By Edgar B. Herwick III – July 3, 2015
We all have one, we know it by heart, and we share it with our neighbors. But chances are you haven’t thought that much about one ubiquitous part of American life — the ZIP Code.
We all know about the middle-class and suburban boom in the U.S. following World War II, but as the Postal Service’s Maureen Marion explains, that wasn’t the only thing booming.
“Not only boomtime for growth but boomtimes for volume of mail that was coming forward,” Marion said.
Advertising, business mail, postcards, you name it. From 10 billion in 1933 to 20 billion in ‘44 to 30 billion in ‘56. A promo video from the era tells the tale: “Literally, the post office stands to be swamped, overwhelmed, drowned in a sea of mail.”
The postal services needed a fix. In the ’40s, some large metro areas, like Boston, started to divide their mail delivery into zones, each represented by a two-digit number, Mike Powers, who runs the Greater Boston postal district, explains.
“It was called the Postal District Code, so it’d be Boston, 21, Massachusetts and that would highlight the area,” Powers said.
But the system wasn’t universal, and it quickly proved inadequate. So they scaled it up, launching the Zone Improvement Plan — an elegant, ultimately simple system known by the serendipitous acronym, ZIP. The first of five digits indicates one of nine regions of the country.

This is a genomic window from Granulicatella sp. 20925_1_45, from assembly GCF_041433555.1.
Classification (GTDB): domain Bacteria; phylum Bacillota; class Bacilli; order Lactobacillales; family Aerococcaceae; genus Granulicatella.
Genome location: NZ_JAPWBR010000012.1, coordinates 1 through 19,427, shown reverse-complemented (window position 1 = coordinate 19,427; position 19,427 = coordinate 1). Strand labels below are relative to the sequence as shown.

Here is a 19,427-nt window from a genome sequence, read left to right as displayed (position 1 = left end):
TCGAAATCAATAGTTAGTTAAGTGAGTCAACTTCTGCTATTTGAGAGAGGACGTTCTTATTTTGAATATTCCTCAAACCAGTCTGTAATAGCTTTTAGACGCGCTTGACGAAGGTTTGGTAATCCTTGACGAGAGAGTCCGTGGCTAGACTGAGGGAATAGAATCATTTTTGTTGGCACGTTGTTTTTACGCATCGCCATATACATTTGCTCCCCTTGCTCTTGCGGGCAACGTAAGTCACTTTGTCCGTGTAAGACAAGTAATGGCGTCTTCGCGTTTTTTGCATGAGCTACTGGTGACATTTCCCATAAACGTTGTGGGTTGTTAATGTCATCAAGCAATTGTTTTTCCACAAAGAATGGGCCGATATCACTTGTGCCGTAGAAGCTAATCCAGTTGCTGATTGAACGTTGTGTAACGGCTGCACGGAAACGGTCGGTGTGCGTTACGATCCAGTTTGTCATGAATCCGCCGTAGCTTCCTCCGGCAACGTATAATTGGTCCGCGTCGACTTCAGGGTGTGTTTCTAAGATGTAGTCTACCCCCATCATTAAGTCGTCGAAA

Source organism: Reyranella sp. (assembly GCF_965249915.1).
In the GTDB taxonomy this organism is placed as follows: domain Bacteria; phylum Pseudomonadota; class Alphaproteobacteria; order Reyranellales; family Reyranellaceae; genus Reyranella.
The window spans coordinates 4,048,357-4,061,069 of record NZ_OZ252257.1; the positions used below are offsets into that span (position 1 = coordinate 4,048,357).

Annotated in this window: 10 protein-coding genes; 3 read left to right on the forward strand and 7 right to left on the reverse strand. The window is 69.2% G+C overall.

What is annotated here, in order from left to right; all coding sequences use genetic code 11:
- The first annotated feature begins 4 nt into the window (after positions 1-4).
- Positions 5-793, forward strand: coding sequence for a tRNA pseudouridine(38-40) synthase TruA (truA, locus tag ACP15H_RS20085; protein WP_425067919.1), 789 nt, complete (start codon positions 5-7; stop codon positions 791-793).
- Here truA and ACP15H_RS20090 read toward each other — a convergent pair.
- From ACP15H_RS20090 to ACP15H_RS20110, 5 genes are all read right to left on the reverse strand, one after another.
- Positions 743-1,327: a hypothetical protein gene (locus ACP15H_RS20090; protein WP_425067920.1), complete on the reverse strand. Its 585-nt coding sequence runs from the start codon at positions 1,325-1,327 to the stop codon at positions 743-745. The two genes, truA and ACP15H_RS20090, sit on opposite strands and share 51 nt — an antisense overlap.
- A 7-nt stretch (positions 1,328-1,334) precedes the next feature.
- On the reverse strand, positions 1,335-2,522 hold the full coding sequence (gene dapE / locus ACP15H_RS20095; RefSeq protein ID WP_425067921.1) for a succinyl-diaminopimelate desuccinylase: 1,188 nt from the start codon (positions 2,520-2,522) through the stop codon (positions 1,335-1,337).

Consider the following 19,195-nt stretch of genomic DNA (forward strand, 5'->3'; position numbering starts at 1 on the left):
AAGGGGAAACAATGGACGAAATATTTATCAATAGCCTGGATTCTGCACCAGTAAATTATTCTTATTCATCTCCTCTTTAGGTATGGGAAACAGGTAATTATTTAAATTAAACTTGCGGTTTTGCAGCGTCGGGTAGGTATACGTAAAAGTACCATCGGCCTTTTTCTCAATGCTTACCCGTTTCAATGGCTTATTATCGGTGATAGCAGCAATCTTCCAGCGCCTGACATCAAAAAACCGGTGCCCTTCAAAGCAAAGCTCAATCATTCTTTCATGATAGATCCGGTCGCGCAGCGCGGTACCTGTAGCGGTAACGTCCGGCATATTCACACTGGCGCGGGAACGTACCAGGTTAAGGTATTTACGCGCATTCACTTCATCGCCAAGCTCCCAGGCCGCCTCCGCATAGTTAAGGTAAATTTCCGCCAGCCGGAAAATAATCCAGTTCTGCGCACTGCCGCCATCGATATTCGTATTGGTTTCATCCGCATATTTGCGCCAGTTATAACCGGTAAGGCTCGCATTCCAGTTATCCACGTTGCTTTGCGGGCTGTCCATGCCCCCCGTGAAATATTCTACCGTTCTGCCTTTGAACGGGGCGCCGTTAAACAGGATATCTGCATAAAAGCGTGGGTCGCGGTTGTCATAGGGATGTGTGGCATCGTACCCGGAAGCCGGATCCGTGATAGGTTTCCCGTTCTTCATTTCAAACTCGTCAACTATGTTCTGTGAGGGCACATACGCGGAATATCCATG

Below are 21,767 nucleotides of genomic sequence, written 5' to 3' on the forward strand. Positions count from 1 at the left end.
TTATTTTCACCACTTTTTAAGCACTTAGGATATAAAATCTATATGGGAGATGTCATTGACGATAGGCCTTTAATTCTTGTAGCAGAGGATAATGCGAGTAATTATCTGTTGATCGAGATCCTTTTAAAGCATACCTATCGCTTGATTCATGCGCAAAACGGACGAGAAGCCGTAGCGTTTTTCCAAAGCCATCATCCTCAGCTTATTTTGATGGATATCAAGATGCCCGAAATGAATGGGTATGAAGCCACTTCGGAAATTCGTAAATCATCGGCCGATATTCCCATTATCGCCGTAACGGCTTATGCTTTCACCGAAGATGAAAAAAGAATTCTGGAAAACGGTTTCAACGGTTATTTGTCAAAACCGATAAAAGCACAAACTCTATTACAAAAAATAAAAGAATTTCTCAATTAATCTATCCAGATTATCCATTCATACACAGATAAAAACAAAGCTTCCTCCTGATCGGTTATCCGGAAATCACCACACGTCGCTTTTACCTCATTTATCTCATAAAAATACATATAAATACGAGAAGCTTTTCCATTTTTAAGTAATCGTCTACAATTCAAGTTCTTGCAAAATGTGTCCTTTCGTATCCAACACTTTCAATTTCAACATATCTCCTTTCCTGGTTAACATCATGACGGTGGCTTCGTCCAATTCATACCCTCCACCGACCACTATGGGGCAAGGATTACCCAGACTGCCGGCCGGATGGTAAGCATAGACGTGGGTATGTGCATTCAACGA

“The zero represents Massachusetts, Vermont … one is Delaware, Pennsylvania … all the way over to nine which is California,” Powers said.
The next two numbers represent which sectional center the mail goes to.
“Springfield area is 010, 011 is Berkshires, then you work east so 012, 13, … 025 and 026 are the Cape and Islands,” he said.
The last two are essentially your town or local post office.
ZIP has proved incredibly resilient. In 1983, the postal service got even more specific, with ZIP plus four. But thanks to technology, you don’t need even need to know the plus four.
“Technology today is remarkable,” Powers said. “Technology will read the mail piece, reads the address and actually assigns that four-digit add-on to the mail piece and sprays the appropriate bar code onto the mail piece and its actually the bar code that allows us to process and sort the mail so we can present it to our carriers in walk sequence.”
It’s hard to imagine now given its success, but when the ZIP code was first launched in July of 1963, it wasn’t mandatory, and it wasn’t immediately embraced. So a full-fledged marketing blitz was unleashed, complete with a mascot, Mr. ZIP.